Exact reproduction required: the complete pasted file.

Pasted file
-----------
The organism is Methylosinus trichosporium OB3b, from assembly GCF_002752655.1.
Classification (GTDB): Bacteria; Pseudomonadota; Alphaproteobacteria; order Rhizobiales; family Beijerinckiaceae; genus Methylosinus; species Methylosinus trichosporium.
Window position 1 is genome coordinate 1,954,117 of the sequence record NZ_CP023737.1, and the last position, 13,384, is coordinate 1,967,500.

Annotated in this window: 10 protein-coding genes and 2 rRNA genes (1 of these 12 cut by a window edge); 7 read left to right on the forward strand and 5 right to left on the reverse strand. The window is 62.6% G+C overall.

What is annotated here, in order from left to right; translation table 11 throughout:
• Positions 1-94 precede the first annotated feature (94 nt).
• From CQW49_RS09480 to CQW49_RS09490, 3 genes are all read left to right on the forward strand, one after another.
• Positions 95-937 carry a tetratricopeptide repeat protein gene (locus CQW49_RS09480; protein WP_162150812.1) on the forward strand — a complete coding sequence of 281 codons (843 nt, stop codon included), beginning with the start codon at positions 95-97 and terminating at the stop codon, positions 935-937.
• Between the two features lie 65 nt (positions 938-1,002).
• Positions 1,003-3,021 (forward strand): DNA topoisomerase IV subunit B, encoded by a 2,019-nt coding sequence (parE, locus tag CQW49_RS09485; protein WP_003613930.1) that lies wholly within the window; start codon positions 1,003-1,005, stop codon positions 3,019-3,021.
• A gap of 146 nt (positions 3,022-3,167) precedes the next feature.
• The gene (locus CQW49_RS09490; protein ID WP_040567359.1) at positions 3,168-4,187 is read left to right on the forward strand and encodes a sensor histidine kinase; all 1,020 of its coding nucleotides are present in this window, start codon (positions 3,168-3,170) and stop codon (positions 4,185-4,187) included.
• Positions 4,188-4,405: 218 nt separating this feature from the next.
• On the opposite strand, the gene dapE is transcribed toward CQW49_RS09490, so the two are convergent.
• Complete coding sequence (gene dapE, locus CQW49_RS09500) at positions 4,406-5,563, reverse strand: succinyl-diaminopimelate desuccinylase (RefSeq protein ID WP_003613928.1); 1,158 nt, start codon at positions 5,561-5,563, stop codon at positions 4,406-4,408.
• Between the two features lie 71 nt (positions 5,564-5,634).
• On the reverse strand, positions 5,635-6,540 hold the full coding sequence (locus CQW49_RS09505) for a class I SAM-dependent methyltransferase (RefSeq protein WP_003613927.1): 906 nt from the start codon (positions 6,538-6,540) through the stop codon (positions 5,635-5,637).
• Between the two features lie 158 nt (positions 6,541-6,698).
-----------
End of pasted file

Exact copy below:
The organism is Methylosinus trichosporium OB3b, from assembly GCF_002752655.1.
Classification (GTDB): Bacteria; Pseudomonadota; Alphaproteobacteria; order Rhizobiales; family Beijerinckiaceae; genus Methylosinus; species Methylosinus trichosporium.
Window position 1 is genome coordinate 1,954,117 of the sequence record NZ_CP023737.1, and the last position, 13,384, is coordinate 1,967,500.

Annotated in this window: 10 protein-coding genes and 2 rRNA genes (1 of these 12 cut by a window edge); 7 read left to right on the forward strand and 5 right to left on the reverse strand. The window is 62.6% G+C overall.

What is annotated here, in order from left to right; translation table 11 throughout:
• Positions 1-94 precede the first annotated feature (94 nt).
• From CQW49_RS09480 to CQW49_RS09490, 3 genes are all read left to right on the forward strand, one after another.
• Positions 95-937 carry a tetratricopeptide repeat protein gene (locus CQW49_RS09480; protein WP_162150812.1) on the forward strand — a complete coding sequence of 281 codons (843 nt, stop codon included), beginning with the start codon at positions 95-97 and terminating at the stop codon, positions 935-937.
• Between the two features lie 65 nt (positions 938-1,002).
• Positions 1,003-3,021 (forward strand): DNA topoisomerase IV subunit B, encoded by a 2,019-nt coding sequence (parE, locus tag CQW49_RS09485; protein WP_003613930.1) that lies wholly within the window; start codon positions 1,003-1,005, stop codon positions 3,019-3,021.
• A gap of 146 nt (positions 3,022-3,167) precedes the next feature.
• The gene (locus CQW49_RS09490; protein ID WP_040567359.1) at positions 3,168-4,187 is read left to right on the forward strand and encodes a sensor histidine kinase; all 1,020 of its coding nucleotides are present in this window, start codon (positions 3,168-3,170) and stop codon (positions 4,185-4,187) included.
• Positions 4,188-4,405: 218 nt separating this feature from the next.
• On the opposite strand, the gene dapE is transcribed toward CQW49_RS09490, so the two are convergent.
• Complete coding sequence (gene dapE, locus CQW49_RS09500) at positions 4,406-5,563, reverse strand: succinyl-diaminopimelate desuccinylase (RefSeq protein ID WP_003613928.1); 1,158 nt, start codon at positions 5,561-5,563, stop codon at positions 4,406-4,408.
• Between the two features lie 71 nt (positions 5,564-5,634).
• On the reverse strand, positions 5,635-6,540 hold the full coding sequence (locus CQW49_RS09505) for a class I SAM-dependent methyltransferase (RefSeq protein WP_003613927.1): 906 nt from the start codon (positions 6,538-6,540) through the stop codon (positions 5,635-5,637).
• Between the two features lie 158 nt (positions 6,541-6,698).